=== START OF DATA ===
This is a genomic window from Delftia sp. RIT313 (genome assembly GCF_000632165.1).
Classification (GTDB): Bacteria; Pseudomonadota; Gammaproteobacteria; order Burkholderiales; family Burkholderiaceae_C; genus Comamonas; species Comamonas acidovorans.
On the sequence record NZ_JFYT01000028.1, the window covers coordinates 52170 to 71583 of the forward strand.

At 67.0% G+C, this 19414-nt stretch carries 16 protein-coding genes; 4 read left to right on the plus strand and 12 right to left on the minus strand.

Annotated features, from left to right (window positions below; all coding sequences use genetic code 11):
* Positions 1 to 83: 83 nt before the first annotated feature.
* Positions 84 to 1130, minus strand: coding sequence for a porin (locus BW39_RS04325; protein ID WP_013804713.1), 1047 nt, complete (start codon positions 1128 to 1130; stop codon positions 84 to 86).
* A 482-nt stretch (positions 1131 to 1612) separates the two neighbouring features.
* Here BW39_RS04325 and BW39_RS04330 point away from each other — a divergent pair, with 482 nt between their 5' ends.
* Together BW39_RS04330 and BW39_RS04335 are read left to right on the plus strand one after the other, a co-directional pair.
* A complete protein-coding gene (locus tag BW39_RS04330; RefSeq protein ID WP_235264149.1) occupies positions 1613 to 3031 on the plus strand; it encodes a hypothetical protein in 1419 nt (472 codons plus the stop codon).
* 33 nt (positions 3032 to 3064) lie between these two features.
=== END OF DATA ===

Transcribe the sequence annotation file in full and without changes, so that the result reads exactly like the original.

This is a genomic window from Delftia sp. RIT313 (genome assembly GCF_000632165.1).
Classification (GTDB): Bacteria; Pseudomonadota; Gammaproteobacteria; order Burkholderiales; family Burkholderiaceae_C; genus Comamonas; species Comamonas acidovorans.
On the sequence record NZ_JFYT01000028.1, the window covers coordinates 52170 to 71583 of the forward strand.

At 67.0% G+C, this 19414-nt stretch carries 16 protein-coding genes; 4 read left to right on the plus strand and 12 right to left on the minus strand.

Annotated features, from left to right (window positions below; all coding sequences use genetic code 11):
* Positions 1 to 83: 83 nt before the first annotated feature.
* Positions 84 to 1130, minus strand: coding sequence for a porin (locus BW39_RS04325; protein ID WP_013804713.1), 1047 nt, complete (start codon positions 1128 to 1130; stop codon positions 84 to 86).
* A 482-nt stretch (positions 1131 to 1612) separates the two neighbouring features.
* Here BW39_RS04325 and BW39_RS04330 point away from each other — a divergent pair, with 482 nt between their 5' ends.
* Together BW39_RS04330 and BW39_RS04335 are read left to right on the plus strand one after the other, a co-directional pair.
* A complete protein-coding gene (locus tag BW39_RS04330; RefSeq protein ID WP_235264149.1) occupies positions 1613 to 3031 on the plus strand; it encodes a hypothetical protein in 1419 nt (472 codons plus the stop codon).
* 33 nt (positions 3032 to 3064) lie between these two features.